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The production design, the music, the editing, the story, the cast, everyone in front of and behind the camera gave their all (Harrison Ford was incredibly sick the day they shot the infamous sword fighter scene – there was a long involved fight sequence, and it was suggested that perhaps Indy could just shoot him instead. And it became a perfect Indiana Jones moment.)

I love this film so much, and have seen it countless times, honestly, I couldn’t count…

Do you have a favorite moment from the film? And how many times have you seen it?

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Back To The Future (1985) – Robert Zemeckis

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I love this movie so much!

It’s always a joy to watch, and it puts me right back in 1985, I remember seeing it, reading the novel on my way to school, I remember playing the soundtrack over and over until the ink of the track listings was completely faded, I even got myself a skateboard, though I never mastered it, all because of this movie.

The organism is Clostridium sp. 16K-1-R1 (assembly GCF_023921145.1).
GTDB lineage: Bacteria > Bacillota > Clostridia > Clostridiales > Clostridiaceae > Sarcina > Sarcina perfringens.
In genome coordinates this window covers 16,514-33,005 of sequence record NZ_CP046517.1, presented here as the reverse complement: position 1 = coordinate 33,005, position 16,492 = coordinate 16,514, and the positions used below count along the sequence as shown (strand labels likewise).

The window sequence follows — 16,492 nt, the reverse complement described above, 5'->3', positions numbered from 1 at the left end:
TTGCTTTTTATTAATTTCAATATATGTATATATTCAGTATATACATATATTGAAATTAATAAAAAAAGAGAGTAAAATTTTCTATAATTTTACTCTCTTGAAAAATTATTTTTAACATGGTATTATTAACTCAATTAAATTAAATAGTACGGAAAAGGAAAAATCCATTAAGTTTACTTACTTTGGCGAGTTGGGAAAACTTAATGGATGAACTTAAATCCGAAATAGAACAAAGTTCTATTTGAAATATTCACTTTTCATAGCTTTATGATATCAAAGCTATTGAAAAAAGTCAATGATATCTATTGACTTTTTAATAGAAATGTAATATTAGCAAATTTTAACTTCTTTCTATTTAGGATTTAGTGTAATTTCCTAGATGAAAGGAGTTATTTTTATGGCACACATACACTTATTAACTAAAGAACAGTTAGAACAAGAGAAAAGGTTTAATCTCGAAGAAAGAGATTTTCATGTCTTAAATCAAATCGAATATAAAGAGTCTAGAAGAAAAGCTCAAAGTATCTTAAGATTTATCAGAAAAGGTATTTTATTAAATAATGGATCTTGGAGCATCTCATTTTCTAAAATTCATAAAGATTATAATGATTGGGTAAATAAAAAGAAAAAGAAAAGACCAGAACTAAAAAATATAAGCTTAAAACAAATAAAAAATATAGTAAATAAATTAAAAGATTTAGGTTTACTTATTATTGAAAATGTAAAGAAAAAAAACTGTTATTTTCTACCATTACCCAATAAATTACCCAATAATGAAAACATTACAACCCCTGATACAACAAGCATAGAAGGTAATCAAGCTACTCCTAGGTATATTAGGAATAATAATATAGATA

martySo how stoked was I that I got to revisit it on the 101 Sci-Fi Movies list? Pretty damned!

This was the first movie I saw that put a character my age in a time-travel story, and even now I continue to wonder what my parents were like as kids, so it had an instant appeal in that way, and of course with Michael J. Fox as Marty McFly and Christopher Lloyd as Doc Brown, what wasn’t to like about it?

I’ve seen the clips of Eric Stoltz in the Marty role, and as good an actor as he is, he just didn’t have that something that made Marty awesome.

For me there isn’t a missed beat or moment in the entire film, and even now it holds up beautifully, though I imagine anyone viewing it today who didn’t live through the times would have no idea what a Tab or Pepsi Free was.